Nick Goldman, a mathimatician working in DNA, will talk about a completely new take on an old problem during TOTAL RECALL – The Evolution of Memory. Having been working with DNA and facing the challenges that storing a lot of data brings along, he developed a method of using DNA instead of harddrives, flashmemory or similar technology. It started out as a joke, but might be the solution for the future.
Nick Goldman, how did you come up with the idea to use DNA to store digital data?
We got into it, because it was a coincidence of two things, really. The two of us who lead the scientific part of this project work in genome-research. That means we know a lot about the current biological techniques of handling and manipulating DNA. Of course normally we’d expect to use a biological origin, the genomes of living organisms, which is a huge thing at the moment, of course having the human health in focus, but really trying to understand how all living organisms work.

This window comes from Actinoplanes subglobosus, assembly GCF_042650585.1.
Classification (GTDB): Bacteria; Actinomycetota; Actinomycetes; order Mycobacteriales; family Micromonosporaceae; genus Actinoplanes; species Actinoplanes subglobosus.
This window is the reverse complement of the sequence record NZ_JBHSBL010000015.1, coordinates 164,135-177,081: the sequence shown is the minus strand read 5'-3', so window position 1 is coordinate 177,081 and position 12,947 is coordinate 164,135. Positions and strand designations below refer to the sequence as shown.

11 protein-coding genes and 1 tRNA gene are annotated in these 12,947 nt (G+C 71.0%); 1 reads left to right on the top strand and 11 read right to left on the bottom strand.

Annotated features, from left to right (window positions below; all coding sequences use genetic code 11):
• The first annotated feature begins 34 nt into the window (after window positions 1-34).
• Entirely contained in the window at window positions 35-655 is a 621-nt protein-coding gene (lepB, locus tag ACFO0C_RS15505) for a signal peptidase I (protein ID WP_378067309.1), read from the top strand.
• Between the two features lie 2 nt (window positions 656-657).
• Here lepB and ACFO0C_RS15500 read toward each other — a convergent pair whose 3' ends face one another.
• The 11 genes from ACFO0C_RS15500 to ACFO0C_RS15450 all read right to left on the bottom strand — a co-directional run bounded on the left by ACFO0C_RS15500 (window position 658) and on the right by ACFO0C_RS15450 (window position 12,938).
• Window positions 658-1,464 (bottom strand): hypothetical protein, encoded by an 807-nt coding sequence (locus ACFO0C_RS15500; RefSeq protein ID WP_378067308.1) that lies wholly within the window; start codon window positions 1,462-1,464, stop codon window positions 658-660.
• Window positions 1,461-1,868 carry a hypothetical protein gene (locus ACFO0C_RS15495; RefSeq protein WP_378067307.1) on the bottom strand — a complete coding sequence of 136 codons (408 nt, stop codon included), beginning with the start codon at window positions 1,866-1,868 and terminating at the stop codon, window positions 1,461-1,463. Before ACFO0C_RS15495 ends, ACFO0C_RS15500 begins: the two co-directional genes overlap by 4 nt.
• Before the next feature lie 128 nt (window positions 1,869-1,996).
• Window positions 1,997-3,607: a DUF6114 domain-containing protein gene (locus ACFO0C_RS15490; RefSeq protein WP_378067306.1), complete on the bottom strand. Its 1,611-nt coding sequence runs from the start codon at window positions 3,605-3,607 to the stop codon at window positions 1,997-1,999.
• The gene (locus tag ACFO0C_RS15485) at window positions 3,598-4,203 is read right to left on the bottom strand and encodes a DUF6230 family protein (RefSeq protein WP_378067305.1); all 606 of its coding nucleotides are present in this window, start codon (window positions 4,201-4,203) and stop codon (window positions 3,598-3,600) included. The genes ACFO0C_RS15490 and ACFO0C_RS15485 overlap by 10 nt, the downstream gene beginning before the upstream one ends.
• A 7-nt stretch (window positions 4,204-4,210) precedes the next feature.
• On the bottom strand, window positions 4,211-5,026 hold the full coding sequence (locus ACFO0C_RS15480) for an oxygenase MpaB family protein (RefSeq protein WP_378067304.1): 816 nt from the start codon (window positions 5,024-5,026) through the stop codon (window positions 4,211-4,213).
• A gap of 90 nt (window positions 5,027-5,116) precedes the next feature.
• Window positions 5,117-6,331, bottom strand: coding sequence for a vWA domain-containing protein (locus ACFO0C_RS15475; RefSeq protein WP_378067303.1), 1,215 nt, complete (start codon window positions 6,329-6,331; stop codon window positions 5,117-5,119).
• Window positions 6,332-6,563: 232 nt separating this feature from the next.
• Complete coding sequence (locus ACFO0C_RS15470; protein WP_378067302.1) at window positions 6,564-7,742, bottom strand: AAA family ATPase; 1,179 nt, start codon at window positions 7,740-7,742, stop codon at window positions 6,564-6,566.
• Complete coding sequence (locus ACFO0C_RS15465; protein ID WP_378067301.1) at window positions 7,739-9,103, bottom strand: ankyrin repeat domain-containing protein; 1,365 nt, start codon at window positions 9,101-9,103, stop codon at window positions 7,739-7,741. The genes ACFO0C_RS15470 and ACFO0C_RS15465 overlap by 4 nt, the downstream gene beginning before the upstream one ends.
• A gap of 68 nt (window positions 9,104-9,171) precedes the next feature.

So we already have a lot of expertise on that, but at the European Bioinformatics Institute, where we work, another one of our responsibilities is to hold one of the world’s major databases of genom-information, scientists all over the world send their data to us. We archive it, we do a lot of extra work, cross-referencing things, comparing different parts of genomes, and we send it back to the scientists via the internet. On that side of our work we’ve been involved in trying to manage those databases, and one of the problems we have is simply the amount of data being sent to us. So the advances in the technology to read DNA have been so big, it really doubles every 9 months or so.